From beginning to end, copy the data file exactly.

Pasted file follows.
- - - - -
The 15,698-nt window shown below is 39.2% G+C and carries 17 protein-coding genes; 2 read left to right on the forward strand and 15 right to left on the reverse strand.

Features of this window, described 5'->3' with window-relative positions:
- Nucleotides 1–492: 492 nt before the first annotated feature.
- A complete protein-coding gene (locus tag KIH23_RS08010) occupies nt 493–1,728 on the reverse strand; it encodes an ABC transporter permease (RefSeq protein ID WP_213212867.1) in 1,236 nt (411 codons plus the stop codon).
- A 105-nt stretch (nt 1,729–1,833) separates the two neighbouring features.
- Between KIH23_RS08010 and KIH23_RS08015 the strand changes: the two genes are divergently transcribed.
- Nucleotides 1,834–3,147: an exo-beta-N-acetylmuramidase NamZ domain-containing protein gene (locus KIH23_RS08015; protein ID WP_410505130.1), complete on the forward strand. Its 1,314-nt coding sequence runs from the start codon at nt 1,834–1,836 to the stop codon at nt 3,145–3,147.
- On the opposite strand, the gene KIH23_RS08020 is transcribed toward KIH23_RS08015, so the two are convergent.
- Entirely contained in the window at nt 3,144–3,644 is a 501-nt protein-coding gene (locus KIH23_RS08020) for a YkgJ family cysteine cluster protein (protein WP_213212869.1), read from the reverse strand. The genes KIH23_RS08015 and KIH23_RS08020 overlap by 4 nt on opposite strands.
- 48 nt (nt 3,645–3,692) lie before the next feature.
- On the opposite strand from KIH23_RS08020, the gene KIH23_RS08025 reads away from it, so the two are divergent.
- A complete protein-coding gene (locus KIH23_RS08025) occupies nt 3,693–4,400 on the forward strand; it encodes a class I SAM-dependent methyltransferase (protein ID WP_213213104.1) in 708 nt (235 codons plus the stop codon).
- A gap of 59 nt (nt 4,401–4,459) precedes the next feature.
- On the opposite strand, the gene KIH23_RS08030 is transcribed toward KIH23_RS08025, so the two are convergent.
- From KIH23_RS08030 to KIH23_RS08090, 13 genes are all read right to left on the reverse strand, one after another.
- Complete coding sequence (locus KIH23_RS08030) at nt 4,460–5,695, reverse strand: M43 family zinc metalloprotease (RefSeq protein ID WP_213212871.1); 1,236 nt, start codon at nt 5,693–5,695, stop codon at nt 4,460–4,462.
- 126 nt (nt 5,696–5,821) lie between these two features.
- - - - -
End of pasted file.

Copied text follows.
The 15,698-nt window shown below is 39.2% G+C and carries 17 protein-coding genes; 2 read left to right on the forward strand and 15 right to left on the reverse strand.

Features of this window, described 5'->3' with window-relative positions:
- Nucleotides 1–492: 492 nt before the first annotated feature.
- A complete protein-coding gene (locus tag KIH23_RS08010) occupies nt 493–1,728 on the reverse strand; it encodes an ABC transporter permease (RefSeq protein ID WP_213212867.1) in 1,236 nt (411 codons plus the stop codon).
- A 105-nt stretch (nt 1,729–1,833) separates the two neighbouring features.
- Between KIH23_RS08010 and KIH23_RS08015 the strand changes: the two genes are divergently transcribed.
- Nucleotides 1,834–3,147: an exo-beta-N-acetylmuramidase NamZ domain-containing protein gene (locus KIH23_RS08015; protein ID WP_410505130.1), complete on the forward strand. Its 1,314-nt coding sequence runs from the start codon at nt 1,834–1,836 to the stop codon at nt 3,145–3,147.
- On the opposite strand, the gene KIH23_RS08020 is transcribed toward KIH23_RS08015, so the two are convergent.
- Entirely contained in the window at nt 3,144–3,644 is a 501-nt protein-coding gene (locus KIH23_RS08020) for a YkgJ family cysteine cluster protein (protein WP_213212869.1), read from the reverse strand. The genes KIH23_RS08015 and KIH23_RS08020 overlap by 4 nt on opposite strands.
- 48 nt (nt 3,645–3,692) lie before the next feature.
- On the opposite strand from KIH23_RS08020, the gene KIH23_RS08025 reads away from it, so the two are divergent.
- A complete protein-coding gene (locus KIH23_RS08025) occupies nt 3,693–4,400 on the forward strand; it encodes a class I SAM-dependent methyltransferase (protein ID WP_213213104.1) in 708 nt (235 codons plus the stop codon).
- A gap of 59 nt (nt 4,401–4,459) precedes the next feature.
- On the opposite strand, the gene KIH23_RS08030 is transcribed toward KIH23_RS08025, so the two are convergent.
- From KIH23_RS08030 to KIH23_RS08090, 13 genes are all read right to left on the reverse strand, one after another.
- Complete coding sequence (locus KIH23_RS08030) at nt 4,460–5,695, reverse strand: M43 family zinc metalloprotease (RefSeq protein ID WP_213212871.1); 1,236 nt, start codon at nt 5,693–5,695, stop codon at nt 4,460–4,462.
- 126 nt (nt 5,696–5,821) lie between these two features.